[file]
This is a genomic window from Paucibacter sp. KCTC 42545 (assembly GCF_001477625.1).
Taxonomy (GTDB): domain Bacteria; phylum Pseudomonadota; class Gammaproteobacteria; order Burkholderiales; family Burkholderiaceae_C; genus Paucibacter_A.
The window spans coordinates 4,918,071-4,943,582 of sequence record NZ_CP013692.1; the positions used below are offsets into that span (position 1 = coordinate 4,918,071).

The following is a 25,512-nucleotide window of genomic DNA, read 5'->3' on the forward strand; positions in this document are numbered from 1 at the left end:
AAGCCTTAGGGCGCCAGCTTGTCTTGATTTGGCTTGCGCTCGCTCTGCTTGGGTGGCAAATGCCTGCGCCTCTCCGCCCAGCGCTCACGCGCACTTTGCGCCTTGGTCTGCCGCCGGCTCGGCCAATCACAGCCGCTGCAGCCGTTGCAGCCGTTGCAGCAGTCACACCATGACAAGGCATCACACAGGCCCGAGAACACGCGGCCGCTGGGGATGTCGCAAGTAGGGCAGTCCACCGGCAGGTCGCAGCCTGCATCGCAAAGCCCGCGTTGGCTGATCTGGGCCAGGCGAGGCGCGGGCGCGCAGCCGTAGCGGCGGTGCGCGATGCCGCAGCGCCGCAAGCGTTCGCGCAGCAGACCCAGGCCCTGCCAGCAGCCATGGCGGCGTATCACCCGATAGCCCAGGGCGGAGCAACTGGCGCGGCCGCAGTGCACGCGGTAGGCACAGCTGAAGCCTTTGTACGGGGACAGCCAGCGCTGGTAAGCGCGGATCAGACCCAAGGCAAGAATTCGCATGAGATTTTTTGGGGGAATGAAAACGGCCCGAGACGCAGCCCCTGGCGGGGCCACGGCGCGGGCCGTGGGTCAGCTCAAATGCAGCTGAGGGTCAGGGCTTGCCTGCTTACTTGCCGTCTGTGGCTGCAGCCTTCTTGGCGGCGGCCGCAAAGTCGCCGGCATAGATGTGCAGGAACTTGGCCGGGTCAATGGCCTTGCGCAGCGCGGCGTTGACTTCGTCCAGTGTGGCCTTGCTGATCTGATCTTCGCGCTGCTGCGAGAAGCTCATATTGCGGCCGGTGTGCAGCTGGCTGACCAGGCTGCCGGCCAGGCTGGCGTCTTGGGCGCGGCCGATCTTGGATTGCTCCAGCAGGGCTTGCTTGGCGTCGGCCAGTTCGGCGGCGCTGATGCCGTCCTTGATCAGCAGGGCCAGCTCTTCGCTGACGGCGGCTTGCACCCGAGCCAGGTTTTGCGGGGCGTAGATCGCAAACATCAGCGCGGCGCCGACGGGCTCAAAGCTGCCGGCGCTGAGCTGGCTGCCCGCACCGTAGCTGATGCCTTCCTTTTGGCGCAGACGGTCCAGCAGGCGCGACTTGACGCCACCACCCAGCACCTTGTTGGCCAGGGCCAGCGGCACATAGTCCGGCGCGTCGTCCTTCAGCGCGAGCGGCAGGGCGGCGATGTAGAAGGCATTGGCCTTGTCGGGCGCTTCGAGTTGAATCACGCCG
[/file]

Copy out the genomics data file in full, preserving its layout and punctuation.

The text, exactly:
This is a genomic window from Paucibacter sp. KCTC 42545 (assembly GCF_001477625.1).
Taxonomy (GTDB): domain Bacteria; phylum Pseudomonadota; class Gammaproteobacteria; order Burkholderiales; family Burkholderiaceae_C; genus Paucibacter_A.
The window spans coordinates 4,918,071-4,943,582 of sequence record NZ_CP013692.1; the positions used below are offsets into that span (position 1 = coordinate 4,918,071).

The following is a 25,512-nucleotide window of genomic DNA, read 5'->3' on the forward strand; positions in this document are numbered from 1 at the left end:
AAGCCTTAGGGCGCCAGCTTGTCTTGATTTGGCTTGCGCTCGCTCTGCTTGGGTGGCAAATGCCTGCGCCTCTCCGCCCAGCGCTCACGCGCACTTTGCGCCTTGGTCTGCCGCCGGCTCGGCCAATCACAGCCGCTGCAGCCGTTGCAGCCGTTGCAGCAGTCACACCATGACAAGGCATCACACAGGCCCGAGAACACGCGGCCGCTGGGGATGTCGCAAGTAGGGCAGTCCACCGGCAGGTCGCAGCCTGCATCGCAAAGCCCGCGTTGGCTGATCTGGGCCAGGCGAGGCGCGGGCGCGCAGCCGTAGCGGCGGTGCGCGATGCCGCAGCGCCGCAAGCGTTCGCGCAGCAGACCCAGGCCCTGCCAGCAGCCATGGCGGCGTATCACCCGATAGCCCAGGGCGGAGCAACTGGCGCGGCCGCAGTGCACGCGGTAGGCACAGCTGAAGCCTTTGTACGGGGACAGCCAGCGCTGGTAAGCGCGGATCAGACCCAAGGCAAGAATTCGCATGAGATTTTTTGGGGGAATGAAAACGGCCCGAGACGCAGCCCCTGGCGGGGCCACGGCGCGGGCCGTGGGTCAGCTCAAATGCAGCTGAGGGTCAGGGCTTGCCTGCTTACTTGCCGTCTGTGGCTGCAGCCTTCTTGGCGGCGGCCGCAAAGTCGCCGGCATAGATGTGCAGGAACTTGGCCGGGTCAATGGCCTTGCGCAGCGCGGCGTTGACTTCGTCCAGTGTGGCCTTGCTGATCTGATCTTCGCGCTGCTGCGAGAAGCTCATATTGCGGCCGGTGTGCAGCTGGCTGACCAGGCTGCCGGCCAGGCTGGCGTCTTGGGCGCGGCCGATCTTGGATTGCTCCAGCAGGGCTTGCTTGGCGTCGGCCAGTTCGGCGGCGCTGATGCCGTCCTTGATCAGCAGGGCCAGCTCTTCGCTGACGGCGGCTTGCACCCGAGCCAGGTTTTGCGGGGCGTAGATCGCAAACATCAGCGCGGCGCCGACGGGCTCAAAGCTGCCGGCGCTGAGCTGGCTGCCCGCACCGTAGCTGATGCCTTCCTTTTGGCGCAGACGGTCCAGCAGGCGCGACTTGACGCCACCACCCAGCACCTTGTTGGCCAGGGCCAGCGGCACATAGTCCGGCGCGTCGTCCTTCAGCGCGAGCGGCAGGGCGGCGATGTAGAAGGCATTGGCCTTGTCGGGCGCTTCGAGTTGAATCACGCCG